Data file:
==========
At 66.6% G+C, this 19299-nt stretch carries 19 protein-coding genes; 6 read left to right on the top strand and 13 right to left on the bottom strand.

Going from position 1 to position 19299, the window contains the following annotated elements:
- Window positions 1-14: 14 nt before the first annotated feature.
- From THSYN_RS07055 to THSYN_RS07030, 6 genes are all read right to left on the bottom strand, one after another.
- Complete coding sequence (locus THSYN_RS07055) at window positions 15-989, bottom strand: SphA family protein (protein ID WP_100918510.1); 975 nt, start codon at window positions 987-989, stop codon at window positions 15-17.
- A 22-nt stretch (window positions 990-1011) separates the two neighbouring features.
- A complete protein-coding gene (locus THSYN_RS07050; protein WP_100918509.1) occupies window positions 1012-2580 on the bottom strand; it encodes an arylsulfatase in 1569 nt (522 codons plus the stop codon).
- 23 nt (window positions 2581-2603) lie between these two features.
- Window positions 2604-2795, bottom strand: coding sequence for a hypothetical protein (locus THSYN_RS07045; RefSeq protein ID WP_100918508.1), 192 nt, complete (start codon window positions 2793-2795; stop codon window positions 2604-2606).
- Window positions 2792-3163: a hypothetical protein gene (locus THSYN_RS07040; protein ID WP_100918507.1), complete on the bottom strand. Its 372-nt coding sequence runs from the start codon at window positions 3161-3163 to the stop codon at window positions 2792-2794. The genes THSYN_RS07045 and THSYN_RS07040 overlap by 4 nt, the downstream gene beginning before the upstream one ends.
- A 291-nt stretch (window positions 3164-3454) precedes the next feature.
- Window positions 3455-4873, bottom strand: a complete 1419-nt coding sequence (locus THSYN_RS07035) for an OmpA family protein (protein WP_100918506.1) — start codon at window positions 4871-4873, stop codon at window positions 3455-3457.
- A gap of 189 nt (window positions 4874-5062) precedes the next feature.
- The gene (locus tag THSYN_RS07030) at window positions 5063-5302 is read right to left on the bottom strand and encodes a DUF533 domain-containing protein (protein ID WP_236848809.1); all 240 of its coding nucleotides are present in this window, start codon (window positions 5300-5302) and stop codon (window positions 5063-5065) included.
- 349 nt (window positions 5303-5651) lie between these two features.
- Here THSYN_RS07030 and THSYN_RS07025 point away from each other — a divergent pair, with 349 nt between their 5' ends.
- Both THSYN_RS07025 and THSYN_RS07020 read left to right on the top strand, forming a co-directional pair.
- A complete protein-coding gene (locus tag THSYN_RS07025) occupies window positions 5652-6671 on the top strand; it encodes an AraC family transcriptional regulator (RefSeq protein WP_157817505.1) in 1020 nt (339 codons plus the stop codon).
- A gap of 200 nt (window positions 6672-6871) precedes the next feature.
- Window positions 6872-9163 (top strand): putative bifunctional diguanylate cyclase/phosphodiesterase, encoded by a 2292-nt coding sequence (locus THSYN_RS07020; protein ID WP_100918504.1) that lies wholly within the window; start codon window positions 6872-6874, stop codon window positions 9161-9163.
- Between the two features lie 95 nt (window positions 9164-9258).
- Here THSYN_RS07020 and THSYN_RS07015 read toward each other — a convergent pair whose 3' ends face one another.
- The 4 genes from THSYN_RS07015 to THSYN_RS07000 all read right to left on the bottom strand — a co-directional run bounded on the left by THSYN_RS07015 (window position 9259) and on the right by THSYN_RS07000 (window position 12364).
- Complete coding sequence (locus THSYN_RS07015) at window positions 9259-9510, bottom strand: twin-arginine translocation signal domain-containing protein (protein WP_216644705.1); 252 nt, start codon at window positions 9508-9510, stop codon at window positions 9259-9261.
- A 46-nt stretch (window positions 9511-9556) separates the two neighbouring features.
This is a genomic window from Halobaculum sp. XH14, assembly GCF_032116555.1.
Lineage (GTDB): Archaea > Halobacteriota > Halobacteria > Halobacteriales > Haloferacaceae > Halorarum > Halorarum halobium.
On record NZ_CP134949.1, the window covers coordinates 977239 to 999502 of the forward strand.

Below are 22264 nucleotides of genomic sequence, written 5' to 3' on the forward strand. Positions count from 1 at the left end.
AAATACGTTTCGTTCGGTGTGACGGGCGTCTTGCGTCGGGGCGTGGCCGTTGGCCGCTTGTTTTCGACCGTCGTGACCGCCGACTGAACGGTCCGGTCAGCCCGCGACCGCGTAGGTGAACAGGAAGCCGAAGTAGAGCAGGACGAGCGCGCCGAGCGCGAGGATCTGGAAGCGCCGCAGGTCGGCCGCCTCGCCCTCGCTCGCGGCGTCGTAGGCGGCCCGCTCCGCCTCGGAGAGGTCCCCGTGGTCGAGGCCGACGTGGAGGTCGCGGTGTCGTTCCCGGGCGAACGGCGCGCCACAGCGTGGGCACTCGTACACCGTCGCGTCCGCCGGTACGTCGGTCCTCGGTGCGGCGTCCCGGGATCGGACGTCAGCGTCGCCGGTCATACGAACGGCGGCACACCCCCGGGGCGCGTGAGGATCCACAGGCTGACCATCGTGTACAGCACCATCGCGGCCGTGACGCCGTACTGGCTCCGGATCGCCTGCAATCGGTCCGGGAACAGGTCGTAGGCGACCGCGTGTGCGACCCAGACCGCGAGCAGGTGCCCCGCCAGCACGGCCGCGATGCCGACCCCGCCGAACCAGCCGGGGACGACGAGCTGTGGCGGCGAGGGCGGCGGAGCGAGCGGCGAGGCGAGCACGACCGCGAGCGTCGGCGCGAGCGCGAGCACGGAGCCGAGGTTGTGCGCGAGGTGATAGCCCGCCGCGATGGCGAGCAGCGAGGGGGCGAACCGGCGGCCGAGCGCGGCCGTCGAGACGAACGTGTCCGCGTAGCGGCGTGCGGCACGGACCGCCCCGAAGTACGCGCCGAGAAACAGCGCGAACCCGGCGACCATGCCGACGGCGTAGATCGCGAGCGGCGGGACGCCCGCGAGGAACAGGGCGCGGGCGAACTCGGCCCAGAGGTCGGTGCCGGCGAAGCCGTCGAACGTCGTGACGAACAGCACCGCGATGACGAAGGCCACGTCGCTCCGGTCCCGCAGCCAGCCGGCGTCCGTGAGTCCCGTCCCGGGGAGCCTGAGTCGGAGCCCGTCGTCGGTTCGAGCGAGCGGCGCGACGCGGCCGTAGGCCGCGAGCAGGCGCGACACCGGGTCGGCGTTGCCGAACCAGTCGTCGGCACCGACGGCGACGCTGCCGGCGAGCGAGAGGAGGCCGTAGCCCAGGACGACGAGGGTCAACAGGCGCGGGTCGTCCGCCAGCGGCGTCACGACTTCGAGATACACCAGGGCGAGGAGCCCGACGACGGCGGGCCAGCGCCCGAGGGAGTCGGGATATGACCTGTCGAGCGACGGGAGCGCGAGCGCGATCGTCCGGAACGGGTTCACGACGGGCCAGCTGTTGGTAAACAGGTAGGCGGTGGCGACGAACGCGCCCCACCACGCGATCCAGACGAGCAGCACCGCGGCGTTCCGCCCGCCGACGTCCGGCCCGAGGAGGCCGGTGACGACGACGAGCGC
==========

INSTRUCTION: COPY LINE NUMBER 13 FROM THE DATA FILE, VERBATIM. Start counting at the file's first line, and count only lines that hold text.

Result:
- A gap of 189 nt (window positions 4874-5062) precedes the next feature.